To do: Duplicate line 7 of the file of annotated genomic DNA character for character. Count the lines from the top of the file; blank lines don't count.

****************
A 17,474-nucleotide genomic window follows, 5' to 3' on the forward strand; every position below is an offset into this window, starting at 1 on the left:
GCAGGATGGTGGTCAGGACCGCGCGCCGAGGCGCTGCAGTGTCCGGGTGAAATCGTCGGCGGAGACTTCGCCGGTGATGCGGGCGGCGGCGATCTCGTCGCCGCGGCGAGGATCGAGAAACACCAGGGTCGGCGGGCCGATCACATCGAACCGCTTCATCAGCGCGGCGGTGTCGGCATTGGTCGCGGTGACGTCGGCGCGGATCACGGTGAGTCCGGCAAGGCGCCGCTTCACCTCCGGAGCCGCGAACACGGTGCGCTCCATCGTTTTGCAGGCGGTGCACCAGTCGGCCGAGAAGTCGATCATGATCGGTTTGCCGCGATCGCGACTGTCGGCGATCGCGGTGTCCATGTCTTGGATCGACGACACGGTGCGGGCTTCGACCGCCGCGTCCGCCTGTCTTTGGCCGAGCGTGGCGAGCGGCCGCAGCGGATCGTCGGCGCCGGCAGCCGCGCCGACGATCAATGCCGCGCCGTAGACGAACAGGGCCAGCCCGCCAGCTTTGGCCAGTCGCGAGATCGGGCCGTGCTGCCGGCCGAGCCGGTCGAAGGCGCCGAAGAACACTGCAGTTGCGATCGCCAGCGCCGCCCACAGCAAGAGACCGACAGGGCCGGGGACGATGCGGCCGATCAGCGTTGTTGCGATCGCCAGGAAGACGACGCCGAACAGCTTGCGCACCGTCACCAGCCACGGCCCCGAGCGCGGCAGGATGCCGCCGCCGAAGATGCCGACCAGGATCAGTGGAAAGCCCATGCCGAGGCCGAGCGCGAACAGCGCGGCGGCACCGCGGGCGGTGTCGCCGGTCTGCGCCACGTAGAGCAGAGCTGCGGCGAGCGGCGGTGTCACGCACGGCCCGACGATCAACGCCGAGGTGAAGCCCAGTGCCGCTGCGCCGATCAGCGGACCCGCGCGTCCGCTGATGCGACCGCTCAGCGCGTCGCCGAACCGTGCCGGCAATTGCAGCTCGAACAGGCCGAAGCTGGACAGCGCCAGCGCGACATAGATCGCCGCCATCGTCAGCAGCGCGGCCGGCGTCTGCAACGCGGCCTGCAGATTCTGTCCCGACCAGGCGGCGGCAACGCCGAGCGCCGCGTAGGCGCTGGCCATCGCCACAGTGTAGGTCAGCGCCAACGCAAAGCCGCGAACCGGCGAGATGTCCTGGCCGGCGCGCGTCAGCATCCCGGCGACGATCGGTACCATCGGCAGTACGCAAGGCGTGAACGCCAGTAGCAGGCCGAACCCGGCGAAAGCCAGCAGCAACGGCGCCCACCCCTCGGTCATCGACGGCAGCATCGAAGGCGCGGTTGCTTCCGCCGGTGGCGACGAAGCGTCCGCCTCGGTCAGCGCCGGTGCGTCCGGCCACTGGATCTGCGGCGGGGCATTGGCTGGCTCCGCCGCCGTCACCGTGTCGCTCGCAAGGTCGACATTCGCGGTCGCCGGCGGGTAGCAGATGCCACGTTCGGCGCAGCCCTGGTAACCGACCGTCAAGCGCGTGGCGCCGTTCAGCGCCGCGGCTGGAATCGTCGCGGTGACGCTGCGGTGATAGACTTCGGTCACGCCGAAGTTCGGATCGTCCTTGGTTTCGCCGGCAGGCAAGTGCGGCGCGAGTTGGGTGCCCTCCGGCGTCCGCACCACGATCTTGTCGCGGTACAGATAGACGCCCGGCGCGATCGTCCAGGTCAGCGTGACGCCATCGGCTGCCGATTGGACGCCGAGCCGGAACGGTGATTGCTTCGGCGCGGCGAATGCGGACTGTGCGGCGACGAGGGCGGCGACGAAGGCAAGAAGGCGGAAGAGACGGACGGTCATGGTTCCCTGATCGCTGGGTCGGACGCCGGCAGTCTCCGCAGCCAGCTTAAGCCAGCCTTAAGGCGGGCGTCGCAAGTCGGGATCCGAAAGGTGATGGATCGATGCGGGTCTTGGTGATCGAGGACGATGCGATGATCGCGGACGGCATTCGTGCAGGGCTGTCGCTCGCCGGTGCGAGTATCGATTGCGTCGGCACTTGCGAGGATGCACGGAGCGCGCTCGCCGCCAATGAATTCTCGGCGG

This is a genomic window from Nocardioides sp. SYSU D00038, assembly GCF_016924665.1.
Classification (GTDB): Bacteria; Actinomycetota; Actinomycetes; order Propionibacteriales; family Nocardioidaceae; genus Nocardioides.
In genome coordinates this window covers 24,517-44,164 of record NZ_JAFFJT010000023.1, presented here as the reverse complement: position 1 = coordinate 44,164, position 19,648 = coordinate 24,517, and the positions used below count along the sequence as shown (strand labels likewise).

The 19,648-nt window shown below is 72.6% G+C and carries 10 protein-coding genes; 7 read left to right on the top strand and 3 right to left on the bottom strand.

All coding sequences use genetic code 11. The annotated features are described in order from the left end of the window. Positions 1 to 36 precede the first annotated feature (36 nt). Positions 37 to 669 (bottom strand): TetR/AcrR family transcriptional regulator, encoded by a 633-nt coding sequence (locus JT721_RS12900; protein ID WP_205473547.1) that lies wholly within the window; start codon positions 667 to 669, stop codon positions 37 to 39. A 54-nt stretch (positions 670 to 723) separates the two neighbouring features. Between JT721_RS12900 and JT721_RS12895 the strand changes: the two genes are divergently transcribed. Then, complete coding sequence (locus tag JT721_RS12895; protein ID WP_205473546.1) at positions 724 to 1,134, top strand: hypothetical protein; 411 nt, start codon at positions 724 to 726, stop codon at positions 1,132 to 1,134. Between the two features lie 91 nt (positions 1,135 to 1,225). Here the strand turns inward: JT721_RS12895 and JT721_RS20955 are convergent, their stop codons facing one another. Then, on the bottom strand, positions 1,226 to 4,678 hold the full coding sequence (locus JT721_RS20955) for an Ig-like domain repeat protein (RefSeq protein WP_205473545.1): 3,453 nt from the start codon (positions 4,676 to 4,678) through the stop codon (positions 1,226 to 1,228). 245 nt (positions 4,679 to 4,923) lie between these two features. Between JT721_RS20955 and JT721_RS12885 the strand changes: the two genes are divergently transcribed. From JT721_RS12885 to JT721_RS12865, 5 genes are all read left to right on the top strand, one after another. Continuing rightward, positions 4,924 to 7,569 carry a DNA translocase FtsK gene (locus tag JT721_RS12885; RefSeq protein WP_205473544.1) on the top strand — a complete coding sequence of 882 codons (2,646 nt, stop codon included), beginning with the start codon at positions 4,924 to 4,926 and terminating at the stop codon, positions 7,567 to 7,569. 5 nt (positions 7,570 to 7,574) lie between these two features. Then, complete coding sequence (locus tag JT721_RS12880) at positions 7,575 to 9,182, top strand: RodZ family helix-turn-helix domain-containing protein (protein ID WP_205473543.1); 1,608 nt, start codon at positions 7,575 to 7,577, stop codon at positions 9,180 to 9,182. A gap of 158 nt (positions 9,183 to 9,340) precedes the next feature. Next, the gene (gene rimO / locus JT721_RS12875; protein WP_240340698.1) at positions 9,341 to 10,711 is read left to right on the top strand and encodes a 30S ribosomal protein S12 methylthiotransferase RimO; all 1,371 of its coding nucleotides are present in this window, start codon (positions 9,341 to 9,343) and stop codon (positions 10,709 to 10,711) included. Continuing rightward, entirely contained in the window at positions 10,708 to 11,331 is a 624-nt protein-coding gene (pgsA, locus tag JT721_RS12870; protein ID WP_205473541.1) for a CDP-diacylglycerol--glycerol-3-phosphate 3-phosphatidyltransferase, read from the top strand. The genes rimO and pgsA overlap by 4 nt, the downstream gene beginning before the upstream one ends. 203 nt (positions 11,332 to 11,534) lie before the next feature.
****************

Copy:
All coding sequences use genetic code 11. The annotated features are described in order from the left end of the window. Positions 1 to 36 precede the first annotated feature (36 nt). Positions 37 to 669 (bottom strand): TetR/AcrR family transcriptional regulator, encoded by a 633-nt coding sequence (locus JT721_RS12900; protein ID WP_205473547.1) that lies wholly within the window; start codon positions 667 to 669, stop codon positions 37 to 39. A 54-nt stretch (positions 670 to 723) separates the two neighbouring features. Between JT721_RS12900 and JT721_RS12895 the strand changes: the two genes are divergently transcribed. Then, complete coding sequence (locus tag JT721_RS12895; protein ID WP_205473546.1) at positions 724 to 1,134, top strand: hypothetical protein; 411 nt, start codon at positions 724 to 726, stop codon at positions 1,132 to 1,134. Between the two features lie 91 nt (positions 1,135 to 1,225). Here the strand turns inward: JT721_RS12895 and JT721_RS20955 are convergent, their stop codons facing one another. Then, on the bottom strand, positions 1,226 to 4,678 hold the full coding sequence (locus JT721_RS20955) for an Ig-like domain repeat protein (RefSeq protein WP_205473545.1): 3,453 nt from the start codon (positions 4,676 to 4,678) through the stop codon (positions 1,226 to 1,228). 245 nt (positions 4,679 to 4,923) lie between these two features. Between JT721_RS20955 and JT721_RS12885 the strand changes: the two genes are divergently transcribed. From JT721_RS12885 to JT721_RS12865, 5 genes are all read left to right on the top strand, one after another. Continuing rightward, positions 4,924 to 7,569 carry a DNA translocase FtsK gene (locus tag JT721_RS12885; RefSeq protein WP_205473544.1) on the top strand — a complete coding sequence of 882 codons (2,646 nt, stop codon included), beginning with the start codon at positions 4,924 to 4,926 and terminating at the stop codon, positions 7,567 to 7,569. 5 nt (positions 7,570 to 7,574) lie between these two features. Then, complete coding sequence (locus tag JT721_RS12880) at positions 7,575 to 9,182, top strand: RodZ family helix-turn-helix domain-containing protein (protein ID WP_205473543.1); 1,608 nt, start codon at positions 7,575 to 7,577, stop codon at positions 9,180 to 9,182. A gap of 158 nt (positions 9,183 to 9,340) precedes the next feature. Next, the gene (gene rimO / locus JT721_RS12875; protein WP_240340698.1) at positions 9,341 to 10,711 is read left to right on the top strand and encodes a 30S ribosomal protein S12 methylthiotransferase RimO; all 1,371 of its coding nucleotides are present in this window, start codon (positions 9,341 to 9,343) and stop codon (positions 10,709 to 10,711) included. Continuing rightward, entirely contained in the window at positions 10,708 to 11,331 is a 624-nt protein-coding gene (pgsA, locus tag JT721_RS12870; protein ID WP_205473541.1) for a CDP-diacylglycerol--glycerol-3-phosphate 3-phosphatidyltransferase, read from the top strand. The genes rimO and pgsA overlap by 4 nt, the downstream gene beginning before the upstream one ends. 203 nt (positions 11,332 to 11,534) lie before the next feature.